Three months later (now as I write this), there are 30 episodes (each 30-minutes to over an hour), the guests keep getting better, the audience keeps growing, and through bizarre circumstances, I found myself being the sole host and producer, speaking with one guest at a time. Everything has happened fast and organically, with each conversation almost setting up the next, as if by design, but I assure you very little planning was involved.

Back to healing the world.

The purpose of this show was very clear from the beginning; to talk about sales and marketing in an honest and straightforward way that provides value to others (and maybe have a few laughs along the way). It appears however that many, if not most of the guests want to talk about some other stuff too: Society, values, culture, politics, consciousness and the nature of the mind, even the universe itself. It’s not that they’re veering off course, speaking off point. Fundamentally, marketing and communications go hand in hand. These guests are all “communicators” and they all seem to share some other common characteristics. They are ambitious, intelligent, strong, and they share my desire to help others without expecting something in return. Also, I think they (as do I) see something deeply wrong with modern society; a break down of genuine communication between segments of the population, a loss of shared values and shared purpose and a collective deterioration of individual and critical thought. The net result of which is a collective hurt.

“Any man who is not a socialist at age 20 has no heart. Any man who is still a socialist at age 40 has no head.” – Georges Clemenceau

It’s not that these people are sitting on the sidelines or are above the fray, free from assaults against them or devoid of feelings as a consequence. Quite the contrary; I think they feel things deeply, regardless of whether those assaults are directed at them, or against others. That’s the empathy in them. Rather it’s that they have the strength and intelligence to rise above it and the courage to put themselves out there, to risk more, so as to set a new example, with renewed values and purpose. If you listen to these episodes you’ll see that each guest has a clear and concise message, all of them positive and optimistic.

Here’s mine – If you take a broad look at the full history of humanity, what’s most normal has been death, disease, famine, and war. If you look at just the past 200 years, the progress and reduction of these is nothing short of amazing! Many of us today already enjoy unbelievable health, freedom, and peace, and that trend continues to spread across the world. Our forefathers and foremothers sacrificed a great deal for us to enjoy these splendors, and we have an obligation to honor those sacrifices and build upon them for the generations who follow us.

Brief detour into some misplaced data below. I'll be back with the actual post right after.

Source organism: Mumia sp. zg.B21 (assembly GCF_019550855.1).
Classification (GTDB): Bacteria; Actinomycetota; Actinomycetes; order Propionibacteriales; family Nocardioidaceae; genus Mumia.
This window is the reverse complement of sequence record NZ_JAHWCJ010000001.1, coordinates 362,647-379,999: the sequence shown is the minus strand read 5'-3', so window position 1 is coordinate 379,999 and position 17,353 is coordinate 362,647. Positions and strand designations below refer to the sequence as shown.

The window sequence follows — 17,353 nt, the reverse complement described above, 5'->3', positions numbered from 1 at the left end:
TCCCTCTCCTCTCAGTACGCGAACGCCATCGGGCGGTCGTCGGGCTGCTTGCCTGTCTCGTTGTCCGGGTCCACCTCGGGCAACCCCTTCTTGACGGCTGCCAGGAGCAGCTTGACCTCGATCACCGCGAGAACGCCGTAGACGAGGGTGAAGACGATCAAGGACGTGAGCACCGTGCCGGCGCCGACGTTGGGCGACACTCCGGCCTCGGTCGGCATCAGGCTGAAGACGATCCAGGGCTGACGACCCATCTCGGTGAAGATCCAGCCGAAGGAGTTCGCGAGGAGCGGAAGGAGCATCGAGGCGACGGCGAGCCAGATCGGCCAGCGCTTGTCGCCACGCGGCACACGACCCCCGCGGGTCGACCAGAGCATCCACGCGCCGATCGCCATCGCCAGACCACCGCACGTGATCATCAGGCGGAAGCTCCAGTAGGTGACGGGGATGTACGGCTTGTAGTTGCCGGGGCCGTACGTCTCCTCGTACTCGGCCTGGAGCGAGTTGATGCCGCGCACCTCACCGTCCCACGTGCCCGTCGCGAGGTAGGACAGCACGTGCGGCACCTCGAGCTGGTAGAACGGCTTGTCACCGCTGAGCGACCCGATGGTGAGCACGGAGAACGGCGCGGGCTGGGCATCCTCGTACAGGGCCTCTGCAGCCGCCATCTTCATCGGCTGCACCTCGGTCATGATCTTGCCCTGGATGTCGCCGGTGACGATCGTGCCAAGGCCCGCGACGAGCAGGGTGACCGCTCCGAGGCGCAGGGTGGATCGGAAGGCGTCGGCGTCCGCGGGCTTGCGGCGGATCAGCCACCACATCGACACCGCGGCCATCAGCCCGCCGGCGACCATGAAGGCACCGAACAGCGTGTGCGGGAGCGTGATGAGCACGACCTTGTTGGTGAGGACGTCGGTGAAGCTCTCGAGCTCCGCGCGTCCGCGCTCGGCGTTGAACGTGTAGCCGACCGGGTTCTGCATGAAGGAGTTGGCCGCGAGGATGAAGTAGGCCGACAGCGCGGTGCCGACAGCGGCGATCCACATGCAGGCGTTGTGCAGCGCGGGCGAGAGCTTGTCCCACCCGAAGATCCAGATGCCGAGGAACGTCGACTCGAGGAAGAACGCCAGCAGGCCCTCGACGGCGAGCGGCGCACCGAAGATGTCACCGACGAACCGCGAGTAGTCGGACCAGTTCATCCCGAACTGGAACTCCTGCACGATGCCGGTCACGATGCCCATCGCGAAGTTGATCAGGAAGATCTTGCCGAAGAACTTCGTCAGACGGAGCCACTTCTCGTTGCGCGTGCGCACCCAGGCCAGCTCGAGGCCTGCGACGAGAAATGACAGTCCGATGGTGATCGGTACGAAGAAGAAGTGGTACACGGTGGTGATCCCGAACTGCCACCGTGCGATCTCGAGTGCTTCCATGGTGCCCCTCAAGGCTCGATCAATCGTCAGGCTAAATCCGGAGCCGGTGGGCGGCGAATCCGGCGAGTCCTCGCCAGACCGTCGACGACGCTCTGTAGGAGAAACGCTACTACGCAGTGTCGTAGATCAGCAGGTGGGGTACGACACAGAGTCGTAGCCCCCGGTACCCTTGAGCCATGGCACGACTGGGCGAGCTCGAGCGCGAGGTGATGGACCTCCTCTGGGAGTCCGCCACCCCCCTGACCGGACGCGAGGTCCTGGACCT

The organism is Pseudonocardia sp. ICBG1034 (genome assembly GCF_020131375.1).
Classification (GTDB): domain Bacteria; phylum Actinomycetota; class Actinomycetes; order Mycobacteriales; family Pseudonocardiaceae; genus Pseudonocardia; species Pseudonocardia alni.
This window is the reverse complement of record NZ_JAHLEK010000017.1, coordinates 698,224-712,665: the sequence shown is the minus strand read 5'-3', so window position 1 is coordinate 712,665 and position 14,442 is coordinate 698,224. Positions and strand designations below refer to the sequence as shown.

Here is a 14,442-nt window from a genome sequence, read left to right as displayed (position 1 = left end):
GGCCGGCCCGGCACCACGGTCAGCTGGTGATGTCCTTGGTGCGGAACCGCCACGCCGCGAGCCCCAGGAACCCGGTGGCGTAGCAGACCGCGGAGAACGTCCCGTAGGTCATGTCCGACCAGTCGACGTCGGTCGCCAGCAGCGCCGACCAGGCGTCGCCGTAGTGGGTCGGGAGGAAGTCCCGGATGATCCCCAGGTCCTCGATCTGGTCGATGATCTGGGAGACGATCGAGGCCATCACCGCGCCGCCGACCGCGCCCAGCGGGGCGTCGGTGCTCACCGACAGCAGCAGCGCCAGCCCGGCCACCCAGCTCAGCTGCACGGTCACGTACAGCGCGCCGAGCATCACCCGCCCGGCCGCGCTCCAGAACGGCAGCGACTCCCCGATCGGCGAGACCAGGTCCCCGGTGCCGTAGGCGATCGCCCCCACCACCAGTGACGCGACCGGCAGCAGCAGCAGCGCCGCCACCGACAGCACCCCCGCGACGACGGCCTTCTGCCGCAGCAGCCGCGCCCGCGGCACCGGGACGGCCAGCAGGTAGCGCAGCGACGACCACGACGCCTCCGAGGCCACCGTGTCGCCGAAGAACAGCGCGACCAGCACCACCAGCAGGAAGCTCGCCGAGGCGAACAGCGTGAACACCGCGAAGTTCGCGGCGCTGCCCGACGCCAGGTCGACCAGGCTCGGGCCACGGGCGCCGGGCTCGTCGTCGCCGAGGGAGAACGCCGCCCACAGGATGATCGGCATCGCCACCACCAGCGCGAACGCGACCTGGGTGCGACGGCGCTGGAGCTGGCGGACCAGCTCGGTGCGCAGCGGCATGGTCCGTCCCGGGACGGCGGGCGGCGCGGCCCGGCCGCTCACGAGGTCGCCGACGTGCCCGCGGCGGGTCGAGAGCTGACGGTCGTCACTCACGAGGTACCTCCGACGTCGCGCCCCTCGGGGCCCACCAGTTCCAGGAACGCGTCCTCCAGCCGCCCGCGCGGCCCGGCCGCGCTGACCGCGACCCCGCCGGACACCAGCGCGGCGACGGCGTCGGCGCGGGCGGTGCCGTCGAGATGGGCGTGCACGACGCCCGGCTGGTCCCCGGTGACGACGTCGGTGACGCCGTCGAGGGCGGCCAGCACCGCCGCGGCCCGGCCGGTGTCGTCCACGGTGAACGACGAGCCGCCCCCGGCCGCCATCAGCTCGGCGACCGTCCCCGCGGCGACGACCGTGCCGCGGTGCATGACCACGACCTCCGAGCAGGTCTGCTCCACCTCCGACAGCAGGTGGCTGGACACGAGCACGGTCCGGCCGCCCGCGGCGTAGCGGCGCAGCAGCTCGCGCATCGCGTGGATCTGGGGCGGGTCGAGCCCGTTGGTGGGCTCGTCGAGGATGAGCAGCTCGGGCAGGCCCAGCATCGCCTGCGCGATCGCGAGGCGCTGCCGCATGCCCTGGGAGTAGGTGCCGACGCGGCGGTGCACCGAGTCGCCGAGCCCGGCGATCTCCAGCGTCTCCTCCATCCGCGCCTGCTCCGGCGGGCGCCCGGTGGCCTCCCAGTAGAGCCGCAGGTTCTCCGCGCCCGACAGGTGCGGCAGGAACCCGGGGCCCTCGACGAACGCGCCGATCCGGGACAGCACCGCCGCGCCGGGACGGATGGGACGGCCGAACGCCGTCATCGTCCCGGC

Humans figured out thousands of years ago that as a species we have propensities towards both good and evil. As recently as 1916 Carl Jung introduced the idea of a “collective consciousness”. Why bring these up? Because I believe modern communications and the internet facilitate and accelerate that collective consciousness. However, before we can move forward we have some way to go in rediscovering these past teachings and truths.

“People don’t have ideas. Ideas have people.” – Carl Gustav Jung

My point is, the internet itself hasn’t turned us into jerks or saints as some have argued based on online behaviors (trolling and moaning), it simply reveals to us what we always were and will continue to be; a collective consciousness made up of individuals, each with his or her better angels and darker demons. How we choose to use social media is up to each of us individually. But the less we act like jerks online and the less hypersensitive we become to each other’s thoughts, ideas, and differences, the sooner we’ll be able to heal the collective wounds and continue the good work of our ancestors, by advancing our collective consciousness to a higher ground.

I don’t know whether it’s the universe, the collective consciousness, computer algorithms, or a combination of some or all of these that has brought me together with these guests at this time. And frankly, that doesn’t matter. What matters is that there appears to be a new movement afoot – A push-back against the pervasive groupthink and grievance culture, in favor of one that celebrates individuality, freedom, fulfillment, and purpose – achieved through dialogue, critical thought and a return to longer attention spans.

Let’s stop the moaning and get on with our jobs!